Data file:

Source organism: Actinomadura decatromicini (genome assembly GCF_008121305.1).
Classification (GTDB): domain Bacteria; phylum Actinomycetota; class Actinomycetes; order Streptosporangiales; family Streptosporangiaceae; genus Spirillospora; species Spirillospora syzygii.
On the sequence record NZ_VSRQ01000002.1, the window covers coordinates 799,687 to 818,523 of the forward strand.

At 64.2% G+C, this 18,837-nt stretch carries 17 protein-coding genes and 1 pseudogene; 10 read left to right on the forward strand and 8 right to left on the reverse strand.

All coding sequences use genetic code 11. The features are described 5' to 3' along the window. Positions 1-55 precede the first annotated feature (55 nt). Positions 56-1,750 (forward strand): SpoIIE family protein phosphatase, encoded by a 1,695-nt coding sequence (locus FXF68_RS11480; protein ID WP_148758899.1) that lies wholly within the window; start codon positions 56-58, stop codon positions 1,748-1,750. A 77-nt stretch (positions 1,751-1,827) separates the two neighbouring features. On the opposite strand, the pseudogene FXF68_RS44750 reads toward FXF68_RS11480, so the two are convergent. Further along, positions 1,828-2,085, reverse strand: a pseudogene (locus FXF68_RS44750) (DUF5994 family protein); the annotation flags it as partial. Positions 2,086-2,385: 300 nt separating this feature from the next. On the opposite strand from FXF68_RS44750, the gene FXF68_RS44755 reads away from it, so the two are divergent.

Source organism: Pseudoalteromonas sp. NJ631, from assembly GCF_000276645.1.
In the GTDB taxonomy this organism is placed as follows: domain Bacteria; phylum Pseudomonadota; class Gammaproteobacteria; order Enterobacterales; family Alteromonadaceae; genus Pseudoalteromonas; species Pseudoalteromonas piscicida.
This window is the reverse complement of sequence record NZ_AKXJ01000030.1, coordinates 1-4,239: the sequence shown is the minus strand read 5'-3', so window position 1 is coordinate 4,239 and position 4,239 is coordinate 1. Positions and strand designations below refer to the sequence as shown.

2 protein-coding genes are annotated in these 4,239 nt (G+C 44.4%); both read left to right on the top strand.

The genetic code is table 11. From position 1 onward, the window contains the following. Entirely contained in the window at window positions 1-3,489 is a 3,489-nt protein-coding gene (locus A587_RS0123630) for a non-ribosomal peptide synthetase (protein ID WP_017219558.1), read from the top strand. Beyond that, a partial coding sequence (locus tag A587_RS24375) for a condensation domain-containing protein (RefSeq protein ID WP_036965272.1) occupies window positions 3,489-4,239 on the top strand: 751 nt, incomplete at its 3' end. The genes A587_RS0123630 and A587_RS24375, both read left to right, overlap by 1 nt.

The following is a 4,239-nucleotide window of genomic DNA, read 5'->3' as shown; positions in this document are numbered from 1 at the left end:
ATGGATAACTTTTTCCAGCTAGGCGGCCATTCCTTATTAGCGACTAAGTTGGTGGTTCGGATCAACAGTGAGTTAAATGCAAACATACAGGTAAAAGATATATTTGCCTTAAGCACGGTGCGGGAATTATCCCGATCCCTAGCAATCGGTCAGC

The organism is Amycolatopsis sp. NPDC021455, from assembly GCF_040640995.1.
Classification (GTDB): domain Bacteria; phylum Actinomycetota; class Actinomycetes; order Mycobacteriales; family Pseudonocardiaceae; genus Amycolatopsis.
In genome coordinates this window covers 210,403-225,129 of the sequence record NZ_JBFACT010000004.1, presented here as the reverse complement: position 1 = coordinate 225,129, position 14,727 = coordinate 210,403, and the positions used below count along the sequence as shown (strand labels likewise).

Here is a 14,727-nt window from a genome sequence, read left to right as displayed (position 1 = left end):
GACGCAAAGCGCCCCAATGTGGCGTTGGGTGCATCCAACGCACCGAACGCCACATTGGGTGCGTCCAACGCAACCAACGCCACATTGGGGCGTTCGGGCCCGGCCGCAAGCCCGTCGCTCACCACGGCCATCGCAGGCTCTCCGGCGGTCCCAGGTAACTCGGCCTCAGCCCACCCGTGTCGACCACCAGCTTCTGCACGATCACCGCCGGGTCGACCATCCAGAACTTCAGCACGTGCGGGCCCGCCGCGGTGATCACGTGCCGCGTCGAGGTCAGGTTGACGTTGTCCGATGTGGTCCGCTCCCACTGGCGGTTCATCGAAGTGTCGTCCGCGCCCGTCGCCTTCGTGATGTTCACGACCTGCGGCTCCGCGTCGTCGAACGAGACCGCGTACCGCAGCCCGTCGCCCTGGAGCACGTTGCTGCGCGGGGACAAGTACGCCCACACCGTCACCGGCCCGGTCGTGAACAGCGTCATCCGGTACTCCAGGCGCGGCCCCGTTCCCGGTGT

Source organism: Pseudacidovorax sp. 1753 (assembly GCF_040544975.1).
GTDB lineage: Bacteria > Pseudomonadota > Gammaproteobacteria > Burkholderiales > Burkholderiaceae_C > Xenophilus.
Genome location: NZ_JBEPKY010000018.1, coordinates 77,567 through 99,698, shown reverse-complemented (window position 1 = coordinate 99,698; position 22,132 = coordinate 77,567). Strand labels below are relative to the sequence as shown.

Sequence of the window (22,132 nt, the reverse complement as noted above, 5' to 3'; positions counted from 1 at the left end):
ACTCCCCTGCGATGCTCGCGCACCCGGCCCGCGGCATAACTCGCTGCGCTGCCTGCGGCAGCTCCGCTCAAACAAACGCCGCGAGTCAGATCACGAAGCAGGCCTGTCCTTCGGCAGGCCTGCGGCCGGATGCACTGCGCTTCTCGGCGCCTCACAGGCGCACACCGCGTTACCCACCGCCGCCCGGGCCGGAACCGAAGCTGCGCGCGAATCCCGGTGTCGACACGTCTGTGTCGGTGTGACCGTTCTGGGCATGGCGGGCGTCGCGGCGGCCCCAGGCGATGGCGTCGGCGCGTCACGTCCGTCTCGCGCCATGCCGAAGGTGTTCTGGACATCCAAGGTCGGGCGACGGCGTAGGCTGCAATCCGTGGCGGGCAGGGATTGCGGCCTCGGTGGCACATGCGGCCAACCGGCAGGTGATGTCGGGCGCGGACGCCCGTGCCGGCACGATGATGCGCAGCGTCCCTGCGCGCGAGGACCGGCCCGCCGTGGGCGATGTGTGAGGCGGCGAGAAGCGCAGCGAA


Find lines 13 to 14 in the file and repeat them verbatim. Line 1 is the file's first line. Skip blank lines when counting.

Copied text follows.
The organism is Amycolatopsis sp. NPDC021455, from assembly GCF_040640995.1.
Classification (GTDB): domain Bacteria; phylum Actinomycetota; class Actinomycetes; order Mycobacteriales; family Pseudonocardiaceae; genus Amycolatopsis.